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If you have children, making arrangements for residence and contact will be some of the biggest decisions you will make once you separate or divorce.
You and your spouse will have to decide where your child will live and who will become the primary caregiver. You also need to decide how and when your child should have contact with the non-resident parent.
Many couples are able to make arrangements with as little disruption as possible. However, other situations are more complicated, and it is possible that you won’t be able to reach an agreement with the other parent.
Depending on the age of your child, you may want to get their input into this decision. However, their wishes and feelings – and any decision you make – may not be legally binding.
At what age can a child decide?
In law, there is no fixed age that determines when a child can express a preference as to where they want to live. However, legally, a child cannot decide who they want to live with until they are 16 years old.
Once a child reaches the age of 16, they are legally allowed to choose which parent to live with. The exception to this is where there is a Court order (such as a Child Arrangements Order) stating that they should live with one parent until, for example, the age of 17 or 18.
If you can come to an agreement with the other parent and your child, then this can help to avoid costly and lengthy Court proceedings.
However, if you can’t agree where your child will live and an application is made to the Court, they will start to take your child’s wishes and feelings into account from an age where the Court considers that they understand the situation. This is typically from the age of 12 or 13 but will depend on the child and other issues.
The wishes of a child under the age of 12 may also be considered, but the Court is likely to give less weight to these.
As a child cannot legally decide who they want to live with until they are 16, the responsibility for this decision usually rests with the parents.
What if parents don’t agree?
If you and the other parent cannot agree who your child should live with then the first step should be to consider dispute resolution services. Mediation or negotiation involves working with a qualified professional to discuss the various issues and to try and reach an agreement that all parties are satisfied with.
If mediation or negotiation is unsuccessful (or if it is unsuitable – for example, if there are safeguarding issues) then a Court application may be made.
If you go to Court then a judge will decide where your child should live, having considered their best interests and their own wishes and feelings (depending on their age, as discussed above). They will make a Child Arrangements Order directing issues such as residence and contact.
A Child Arrangements Order will typically remain in force until your child is 16 years old, although it can be extended to age 17 or 18.
What factors the courts consider when making a decision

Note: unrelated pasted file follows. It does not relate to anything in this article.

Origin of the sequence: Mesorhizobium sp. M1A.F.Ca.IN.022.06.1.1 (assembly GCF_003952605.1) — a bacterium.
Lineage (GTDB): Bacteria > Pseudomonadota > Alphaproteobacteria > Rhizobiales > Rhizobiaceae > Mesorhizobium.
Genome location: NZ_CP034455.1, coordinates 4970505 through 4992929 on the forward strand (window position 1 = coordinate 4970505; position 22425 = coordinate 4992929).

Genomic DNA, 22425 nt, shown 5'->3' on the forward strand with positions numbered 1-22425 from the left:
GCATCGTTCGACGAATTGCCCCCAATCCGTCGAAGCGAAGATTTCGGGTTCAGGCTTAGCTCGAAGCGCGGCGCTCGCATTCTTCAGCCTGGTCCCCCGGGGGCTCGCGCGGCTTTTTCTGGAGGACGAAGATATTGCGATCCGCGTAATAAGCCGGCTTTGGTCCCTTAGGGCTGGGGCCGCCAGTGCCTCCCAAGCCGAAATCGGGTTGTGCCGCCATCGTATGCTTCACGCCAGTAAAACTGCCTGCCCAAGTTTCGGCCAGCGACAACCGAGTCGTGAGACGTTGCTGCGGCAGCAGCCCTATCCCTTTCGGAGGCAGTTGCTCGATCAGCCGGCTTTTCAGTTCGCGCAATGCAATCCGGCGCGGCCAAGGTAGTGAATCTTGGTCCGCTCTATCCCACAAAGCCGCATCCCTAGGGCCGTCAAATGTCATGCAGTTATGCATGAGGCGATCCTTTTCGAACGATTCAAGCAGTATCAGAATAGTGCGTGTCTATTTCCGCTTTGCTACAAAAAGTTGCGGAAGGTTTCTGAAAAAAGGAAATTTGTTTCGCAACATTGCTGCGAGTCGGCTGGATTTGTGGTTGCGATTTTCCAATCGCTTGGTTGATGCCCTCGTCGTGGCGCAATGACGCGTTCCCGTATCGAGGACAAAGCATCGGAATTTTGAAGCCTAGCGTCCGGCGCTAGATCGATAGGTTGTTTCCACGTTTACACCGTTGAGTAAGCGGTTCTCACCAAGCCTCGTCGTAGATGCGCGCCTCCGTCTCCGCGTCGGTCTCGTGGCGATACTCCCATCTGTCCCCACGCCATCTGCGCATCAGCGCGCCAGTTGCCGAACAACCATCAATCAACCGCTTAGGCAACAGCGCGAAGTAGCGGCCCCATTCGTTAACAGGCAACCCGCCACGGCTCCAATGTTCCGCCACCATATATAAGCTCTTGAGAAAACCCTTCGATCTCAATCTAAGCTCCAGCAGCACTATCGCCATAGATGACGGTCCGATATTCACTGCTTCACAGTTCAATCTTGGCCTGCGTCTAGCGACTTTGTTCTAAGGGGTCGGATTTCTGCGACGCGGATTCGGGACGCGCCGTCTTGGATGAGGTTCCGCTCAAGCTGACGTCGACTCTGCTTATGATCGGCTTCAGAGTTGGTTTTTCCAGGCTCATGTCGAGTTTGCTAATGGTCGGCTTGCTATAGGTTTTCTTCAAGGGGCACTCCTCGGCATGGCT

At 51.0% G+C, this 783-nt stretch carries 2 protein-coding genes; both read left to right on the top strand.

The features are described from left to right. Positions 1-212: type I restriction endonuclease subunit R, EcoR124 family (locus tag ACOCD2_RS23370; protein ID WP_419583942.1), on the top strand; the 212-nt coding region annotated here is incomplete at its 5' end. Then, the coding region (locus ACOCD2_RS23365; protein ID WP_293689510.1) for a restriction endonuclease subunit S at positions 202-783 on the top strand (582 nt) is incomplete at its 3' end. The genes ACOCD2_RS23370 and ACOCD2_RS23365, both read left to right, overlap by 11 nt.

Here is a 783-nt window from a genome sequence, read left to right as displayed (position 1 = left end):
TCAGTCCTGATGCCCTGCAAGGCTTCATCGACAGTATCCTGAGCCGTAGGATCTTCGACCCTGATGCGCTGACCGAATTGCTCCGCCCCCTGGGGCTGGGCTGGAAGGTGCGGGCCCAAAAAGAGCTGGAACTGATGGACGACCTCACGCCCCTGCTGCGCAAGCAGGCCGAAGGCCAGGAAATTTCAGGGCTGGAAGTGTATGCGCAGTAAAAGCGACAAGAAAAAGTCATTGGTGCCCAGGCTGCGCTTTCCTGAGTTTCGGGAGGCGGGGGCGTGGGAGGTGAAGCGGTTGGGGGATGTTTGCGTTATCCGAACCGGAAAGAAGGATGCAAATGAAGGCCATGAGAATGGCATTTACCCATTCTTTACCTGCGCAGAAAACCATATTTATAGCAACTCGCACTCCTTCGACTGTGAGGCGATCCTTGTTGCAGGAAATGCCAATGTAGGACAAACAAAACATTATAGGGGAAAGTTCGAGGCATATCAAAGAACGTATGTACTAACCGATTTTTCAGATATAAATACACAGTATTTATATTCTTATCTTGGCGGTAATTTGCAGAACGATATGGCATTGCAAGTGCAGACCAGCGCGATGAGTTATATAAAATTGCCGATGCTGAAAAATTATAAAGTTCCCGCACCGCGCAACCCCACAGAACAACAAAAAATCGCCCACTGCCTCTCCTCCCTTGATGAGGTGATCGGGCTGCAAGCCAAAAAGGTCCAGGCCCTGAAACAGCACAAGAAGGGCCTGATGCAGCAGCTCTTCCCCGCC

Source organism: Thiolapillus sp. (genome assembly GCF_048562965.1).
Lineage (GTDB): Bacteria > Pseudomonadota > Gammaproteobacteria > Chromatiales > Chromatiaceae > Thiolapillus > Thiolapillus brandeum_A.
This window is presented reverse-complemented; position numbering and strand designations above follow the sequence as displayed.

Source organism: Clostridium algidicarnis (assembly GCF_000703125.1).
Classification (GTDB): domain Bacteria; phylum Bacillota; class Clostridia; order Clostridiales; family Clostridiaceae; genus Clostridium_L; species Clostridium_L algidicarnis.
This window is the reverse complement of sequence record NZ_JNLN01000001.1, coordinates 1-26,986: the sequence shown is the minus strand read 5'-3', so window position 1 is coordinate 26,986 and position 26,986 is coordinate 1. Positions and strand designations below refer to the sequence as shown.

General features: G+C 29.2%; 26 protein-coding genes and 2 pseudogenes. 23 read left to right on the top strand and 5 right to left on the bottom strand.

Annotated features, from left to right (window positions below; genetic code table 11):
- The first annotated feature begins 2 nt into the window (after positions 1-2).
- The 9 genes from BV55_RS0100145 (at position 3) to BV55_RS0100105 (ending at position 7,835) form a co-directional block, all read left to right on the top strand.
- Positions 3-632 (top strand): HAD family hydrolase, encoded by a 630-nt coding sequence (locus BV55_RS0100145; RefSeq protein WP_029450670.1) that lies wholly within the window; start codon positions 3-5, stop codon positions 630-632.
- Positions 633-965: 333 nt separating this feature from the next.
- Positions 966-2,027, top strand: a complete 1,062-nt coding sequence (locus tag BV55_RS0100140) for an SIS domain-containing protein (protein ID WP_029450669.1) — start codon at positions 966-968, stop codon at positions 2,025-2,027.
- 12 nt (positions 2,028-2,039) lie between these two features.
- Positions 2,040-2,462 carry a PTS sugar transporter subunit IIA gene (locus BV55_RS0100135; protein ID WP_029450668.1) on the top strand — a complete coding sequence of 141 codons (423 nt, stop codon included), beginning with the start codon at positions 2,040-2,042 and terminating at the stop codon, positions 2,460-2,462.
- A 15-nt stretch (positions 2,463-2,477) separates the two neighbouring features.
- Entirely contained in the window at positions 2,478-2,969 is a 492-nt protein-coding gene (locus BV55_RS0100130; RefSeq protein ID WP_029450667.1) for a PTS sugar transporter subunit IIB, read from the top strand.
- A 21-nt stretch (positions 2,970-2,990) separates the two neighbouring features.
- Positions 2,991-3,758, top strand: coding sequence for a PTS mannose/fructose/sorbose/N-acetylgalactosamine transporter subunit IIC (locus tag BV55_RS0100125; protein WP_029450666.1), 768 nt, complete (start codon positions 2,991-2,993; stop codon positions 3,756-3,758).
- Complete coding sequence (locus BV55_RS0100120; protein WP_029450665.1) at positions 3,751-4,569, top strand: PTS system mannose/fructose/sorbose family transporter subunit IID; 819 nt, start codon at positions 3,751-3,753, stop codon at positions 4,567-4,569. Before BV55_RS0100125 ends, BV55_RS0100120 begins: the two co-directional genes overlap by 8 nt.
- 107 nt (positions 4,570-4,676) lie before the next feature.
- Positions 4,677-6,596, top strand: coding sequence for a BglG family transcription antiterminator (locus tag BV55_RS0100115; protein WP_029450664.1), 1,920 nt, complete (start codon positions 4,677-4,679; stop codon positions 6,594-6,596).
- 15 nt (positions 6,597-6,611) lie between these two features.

There are no fixed rules for deciding issues of residency and contact and, as we have seen, the Court can take a child’s wishes and feelings into account.
The Court’s overriding concern is the best interest of the child and what arrangements will best meet their needs. When making a decision, the Court will consider:
- The age of the child
- How mature they are
- Whether the Court believes that their views have been influenced by a parent or other person
- Whether the child understands the implications of their views
- Whether the child has considered their decision, or whether they expressed an opinion in the heat of the moment
- Whether the child has been able to explain the reasons for their decision
The Court will also consider how important the issues are. For example, the views of a child may well have more weight for less important aspects of their upbringing than more significant decisions about where they live and who they have contact with.
Once the Court has decided whether to take the child’s views into account, and to what degree, they will consider the other factors in the Children Act 1989 welfare checklist.
They can then come to a decision about whether what the child wants is really what is best and whether it meets their needs.
The Court orders available
If you can’t agree which parent your child should live with, you can make an application for the Court to decide.
Having taken into account all the appropriate factors (and your child’s wishes and feelings, if appropriate), the Court can make a Child Arrangements Order.
Child Arrangements Orders replaced Residence and Contact Orders in April 2014. They typically state where the child should live, who they should have contact with, and when.
The Court can order ‘shared residence’ under a Child Arrangements Order. Here, your child would spend a certain period of their time with one parent and a period with the other.
What if the other parent doesn’t return the child?
If there is no order in place, a parent has not broken the law if they do not return a child after contact. While the police may check that your child is safe, they are unlikely to involve themselves in the situation.
If you cannot resolve the issue with the other parent, you could consider using mediation or negotiation to resolve the dispute. If the issue is still not resolved, you may have to go to Court to either apply for an Order, or to enforce an existing Order (if there is one in place).
If you have welfare concerns about your child and they have not been returned by the other parent, you may be possible to apply for an emergency Child Arrangements Order.
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